7 Series

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2019 BMW 7 Series Overview

The BMW 7 Series, a full-size executive luxury sedan, carries over largely unchanged for 2019. The 7 Series is available in 740i, 740e, 750i, and M760i trims, with escalating performance and price. A sport-tuned Alpina B7 is also available. The 750i, M760i, and the Alpina B7 are all-wheel-drive (AWD) only, but AWD is available on lower trims as well.

At the bottom of the 7 Series ladder is the 740i, which comes with a turbocharged straight-6 making 320 horsepower and 330 pound-feet of torque. In rear-wheel drive (RWD), it will get to 60 mph in 5.4 seconds, and when fitted with xDrive, it will get there in 5.1 seconds. The 740e is a plug-in hybrid version that pairs a turbocharged four with a 9.2-kWh battery and electric motor for a combined 322 hp. The 740e can travel 14 miles on electric power alone and manages 27 combined mpg.

The 750i adds a V8 to the mix. In this case, it's a 4.4-liter twin-turbo unit with 445 hp and 480 lb-ft. The Alpina B7 boosts that engine to 591 hp and 590 lb-ft, while the M760i gets a 6.6-liter V12 with a similar 601 hp and 590 pound-feet of torque. The M760i will get to 60 mph in just 3.6 seconds, which is remarkable for such a hefty sedan, but in normal driving, its thirsty 12-cylinder will return just 16 combined mpg. While the M760i also gets rear-wheel steering, all 7 Series BMWs get an advanced suspension setup with double wishbones up front and a five-link unit in the rear, along with air suspension.

Driving dynamics are only half the story in a large BMW. The reason most people buy a 7 Series is for what’s on the inside. And there’s plenty on the inside, including standard leather heated power seats, a moonroof, 4-zone climate control, and a 10.1-inch infotainment screen. On the options list are massaging functions for the front seats and upgraded leather, while in the back there is an available package that adds heating, cooling, and massaging to the seats, plus heated armrests. Reclining features, tablet controllers, and entertainment screens are also available in the back.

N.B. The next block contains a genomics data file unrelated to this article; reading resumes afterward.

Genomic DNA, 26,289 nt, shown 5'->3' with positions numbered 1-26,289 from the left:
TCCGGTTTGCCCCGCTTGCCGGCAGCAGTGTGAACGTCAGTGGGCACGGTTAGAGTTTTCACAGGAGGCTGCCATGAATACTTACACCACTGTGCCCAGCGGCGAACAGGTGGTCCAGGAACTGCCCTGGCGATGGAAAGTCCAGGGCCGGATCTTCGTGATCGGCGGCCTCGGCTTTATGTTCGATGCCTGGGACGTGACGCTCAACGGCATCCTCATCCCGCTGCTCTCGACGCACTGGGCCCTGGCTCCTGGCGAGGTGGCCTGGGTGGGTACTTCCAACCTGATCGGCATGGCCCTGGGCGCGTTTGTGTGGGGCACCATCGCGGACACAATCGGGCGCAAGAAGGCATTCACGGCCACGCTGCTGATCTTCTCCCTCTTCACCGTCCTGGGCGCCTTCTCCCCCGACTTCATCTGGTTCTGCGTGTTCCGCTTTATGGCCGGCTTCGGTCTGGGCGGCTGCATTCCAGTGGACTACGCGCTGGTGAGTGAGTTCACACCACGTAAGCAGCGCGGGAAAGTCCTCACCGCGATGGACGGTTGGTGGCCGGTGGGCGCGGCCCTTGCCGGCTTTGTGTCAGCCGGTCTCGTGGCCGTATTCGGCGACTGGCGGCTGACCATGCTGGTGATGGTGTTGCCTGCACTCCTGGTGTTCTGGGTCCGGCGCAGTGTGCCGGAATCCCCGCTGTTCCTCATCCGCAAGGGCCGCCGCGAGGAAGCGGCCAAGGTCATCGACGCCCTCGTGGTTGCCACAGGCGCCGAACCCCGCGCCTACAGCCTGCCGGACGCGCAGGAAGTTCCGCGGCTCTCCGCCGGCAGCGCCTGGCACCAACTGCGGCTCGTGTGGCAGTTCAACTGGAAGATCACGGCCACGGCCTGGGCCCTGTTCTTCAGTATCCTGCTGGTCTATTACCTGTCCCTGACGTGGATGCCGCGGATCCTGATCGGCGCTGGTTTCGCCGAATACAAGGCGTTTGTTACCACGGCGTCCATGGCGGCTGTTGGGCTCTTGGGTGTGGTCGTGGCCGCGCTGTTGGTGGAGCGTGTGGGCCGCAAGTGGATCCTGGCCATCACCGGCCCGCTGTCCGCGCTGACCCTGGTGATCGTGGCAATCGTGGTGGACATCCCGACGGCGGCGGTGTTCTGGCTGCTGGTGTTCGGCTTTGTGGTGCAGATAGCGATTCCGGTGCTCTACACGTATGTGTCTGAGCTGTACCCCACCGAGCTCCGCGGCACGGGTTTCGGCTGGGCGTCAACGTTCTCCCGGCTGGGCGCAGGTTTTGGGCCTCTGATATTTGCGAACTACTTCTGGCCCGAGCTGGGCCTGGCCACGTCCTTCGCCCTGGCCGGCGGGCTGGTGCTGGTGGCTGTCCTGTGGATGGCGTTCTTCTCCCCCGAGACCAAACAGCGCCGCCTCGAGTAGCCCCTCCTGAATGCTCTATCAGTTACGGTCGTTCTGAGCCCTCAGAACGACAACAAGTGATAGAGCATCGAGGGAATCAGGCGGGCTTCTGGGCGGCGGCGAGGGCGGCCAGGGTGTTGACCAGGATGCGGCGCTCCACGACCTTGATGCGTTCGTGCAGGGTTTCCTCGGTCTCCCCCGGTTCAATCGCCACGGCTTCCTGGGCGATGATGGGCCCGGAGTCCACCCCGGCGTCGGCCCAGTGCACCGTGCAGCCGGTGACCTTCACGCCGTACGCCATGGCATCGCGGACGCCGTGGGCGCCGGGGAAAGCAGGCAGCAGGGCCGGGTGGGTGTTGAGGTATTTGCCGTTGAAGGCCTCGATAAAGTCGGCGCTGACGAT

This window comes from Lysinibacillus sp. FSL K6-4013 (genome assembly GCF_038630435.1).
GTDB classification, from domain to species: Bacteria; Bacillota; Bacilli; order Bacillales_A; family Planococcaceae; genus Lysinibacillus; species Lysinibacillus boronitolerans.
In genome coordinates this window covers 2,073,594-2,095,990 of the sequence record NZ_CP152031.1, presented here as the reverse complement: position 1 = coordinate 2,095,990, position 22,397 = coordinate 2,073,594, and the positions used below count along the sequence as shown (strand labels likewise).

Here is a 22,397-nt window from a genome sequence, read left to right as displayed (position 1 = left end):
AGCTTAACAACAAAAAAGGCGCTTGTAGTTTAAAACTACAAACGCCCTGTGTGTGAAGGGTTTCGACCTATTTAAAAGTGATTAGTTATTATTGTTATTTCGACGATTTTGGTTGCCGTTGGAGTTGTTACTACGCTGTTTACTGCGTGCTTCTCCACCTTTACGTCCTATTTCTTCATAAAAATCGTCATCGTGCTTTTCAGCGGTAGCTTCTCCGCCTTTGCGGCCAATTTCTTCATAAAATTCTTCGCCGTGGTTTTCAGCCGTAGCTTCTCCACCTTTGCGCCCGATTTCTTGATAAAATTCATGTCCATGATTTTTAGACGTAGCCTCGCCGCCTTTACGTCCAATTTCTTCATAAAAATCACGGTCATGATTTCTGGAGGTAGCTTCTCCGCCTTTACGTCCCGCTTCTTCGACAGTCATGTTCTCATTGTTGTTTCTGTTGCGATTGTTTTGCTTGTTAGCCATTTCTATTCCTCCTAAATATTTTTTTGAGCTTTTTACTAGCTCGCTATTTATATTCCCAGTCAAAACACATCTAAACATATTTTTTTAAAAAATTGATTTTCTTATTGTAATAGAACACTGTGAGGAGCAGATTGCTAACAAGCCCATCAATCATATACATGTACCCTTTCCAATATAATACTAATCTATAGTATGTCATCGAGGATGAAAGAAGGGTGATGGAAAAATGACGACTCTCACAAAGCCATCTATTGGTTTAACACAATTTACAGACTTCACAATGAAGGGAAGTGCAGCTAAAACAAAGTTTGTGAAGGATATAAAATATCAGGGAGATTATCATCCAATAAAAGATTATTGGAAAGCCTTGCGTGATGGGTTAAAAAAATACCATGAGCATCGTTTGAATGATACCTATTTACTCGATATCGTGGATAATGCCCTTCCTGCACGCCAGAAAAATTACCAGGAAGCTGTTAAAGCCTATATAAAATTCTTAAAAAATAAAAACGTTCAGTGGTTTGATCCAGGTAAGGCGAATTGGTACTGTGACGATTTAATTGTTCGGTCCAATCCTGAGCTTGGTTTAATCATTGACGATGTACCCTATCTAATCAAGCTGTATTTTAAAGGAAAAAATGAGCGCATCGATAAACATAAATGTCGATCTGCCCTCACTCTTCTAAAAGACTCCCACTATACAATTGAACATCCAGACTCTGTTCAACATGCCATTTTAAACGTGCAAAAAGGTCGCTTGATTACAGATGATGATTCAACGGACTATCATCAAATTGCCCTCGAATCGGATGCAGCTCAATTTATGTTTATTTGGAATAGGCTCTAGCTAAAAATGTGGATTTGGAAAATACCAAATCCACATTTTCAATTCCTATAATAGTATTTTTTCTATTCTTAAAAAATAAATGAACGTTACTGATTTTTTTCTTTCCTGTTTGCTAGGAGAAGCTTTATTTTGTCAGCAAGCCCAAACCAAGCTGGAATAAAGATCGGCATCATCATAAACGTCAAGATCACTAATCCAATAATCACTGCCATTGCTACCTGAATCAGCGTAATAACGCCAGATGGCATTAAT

The 7 Series is too expensive for crash testing, but it gets automatic emergency braking standard, while an option package adds active lane control, adaptive cruise control, and an autopilot feature for short distances.

The 7 Series’ primary rivals are from the rest of the German Big Three, namely the Mercedes-Benz S-Class and the Audi A8. The Mercedes has traditionally been the one to beat in this segment, but the 7 Series still offers all the speed, comfort, and tech that one expects from a full-size German executive car.

Updated

Since 2012, Andrew Newton has been writing about cars both old and new. Andrew has been an associate editor at Sport Car Digest as well as a contributor to sites like BoldRide and JamesEdition. He was also the Education Manager at the Larz Anderson Auto Museum in Brookline, MA before becoming the Auction Editor at Hagerty Classic Car Insurance. He currently splits his time behind the wheel between his NA Miata, 1994 Corvette, and Triumph TR6.

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